Recognizing the WHY behind passive actions


One of the best accomplishments I can have with a client is helping them achieve their goals. However, the road to an achieved goal is often filled with struggle along the way. Many times a goal will be set in a session and not be achieved by the next few sessions. This is very common.

When a goal is not met, the next move is to help my client understand what actions they chose INSTEAD of working towards the goal. Often times with teenagers, the decision or indecision making process is a blur and not viewed as a choice. However, all of our actions whether ASSERTIVE or PASSIVE are choices that were made. 

For example

A client who has struggled all semester in Math is depressed and frustrated. His parents are also frustrated and have spoken to him about studying, paying attention and trying harder until they are blue in the face. In the session, the client and I will talk about his goals: taking notes, staying after school for extra help, and doing homework. Then at the next session the client's parents report that he only went to one after school session, missed his homework several times and don't believe he really studied for a test he almost failed. 

At this point, most parents will RAMP UP the punishments and let the emotions fly. This is a normal reaction and understandable, but often ineffective. 

Passive and active actions

Let's take a look at the actions of the teenage client instead of focusing on what he did not do. Instead of staying after school for extra help every day of the week, the teen chose to be with his friends. Instead of doing his difficult homework at home he played video games and spent time on his phone. Instead of putting in time preparing for the test he did not make it a priority and acted as if he had nothing important in the coming days.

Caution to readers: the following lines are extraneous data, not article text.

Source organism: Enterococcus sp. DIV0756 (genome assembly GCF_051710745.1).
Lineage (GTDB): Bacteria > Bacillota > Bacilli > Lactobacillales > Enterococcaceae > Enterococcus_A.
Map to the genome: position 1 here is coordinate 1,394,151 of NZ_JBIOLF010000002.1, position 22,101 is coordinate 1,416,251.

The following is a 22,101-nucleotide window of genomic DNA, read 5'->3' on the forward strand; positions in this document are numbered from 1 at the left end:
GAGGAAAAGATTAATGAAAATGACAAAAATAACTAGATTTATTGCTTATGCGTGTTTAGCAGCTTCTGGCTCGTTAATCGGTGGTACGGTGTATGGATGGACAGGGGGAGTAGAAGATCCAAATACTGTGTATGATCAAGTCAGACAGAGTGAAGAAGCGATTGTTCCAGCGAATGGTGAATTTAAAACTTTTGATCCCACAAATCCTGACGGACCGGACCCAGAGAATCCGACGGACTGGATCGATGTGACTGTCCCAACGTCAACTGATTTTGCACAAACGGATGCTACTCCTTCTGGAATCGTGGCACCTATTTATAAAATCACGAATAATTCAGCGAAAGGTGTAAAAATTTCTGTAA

This could easily be viewed by parents in a single prism; "he disobeyed and chose not to do what we told him to do." This is not inaccurate but it's typically not going to answer the WHY behind the actions. If you asked your teen why he disobeyed, the answer isn't because he was trying to disobey you. The disobedience is a byproduct, not the motivator (typically). 

Now here's where we look at the WHY behind the passive actions. A) Trying very hard and failing feels much worse than putting in zero effort and failing. (Fear of failure) B) Video games, friends, and distractions help the teen FEEL better. (Ease the pain) C) The teen does not believe he really can do it no matter how hard he tries. (False beliefs) 

Once we isolate the WHY behind the passive actions we can typically help the teen come face to face with them; the fear of failure, the need to ease the pain and the false beliefs. 

Typically, your child does not know the why behind his passive actions or even recognize his passive actions at all. Start there and your child will begin putting together the pieces by himself.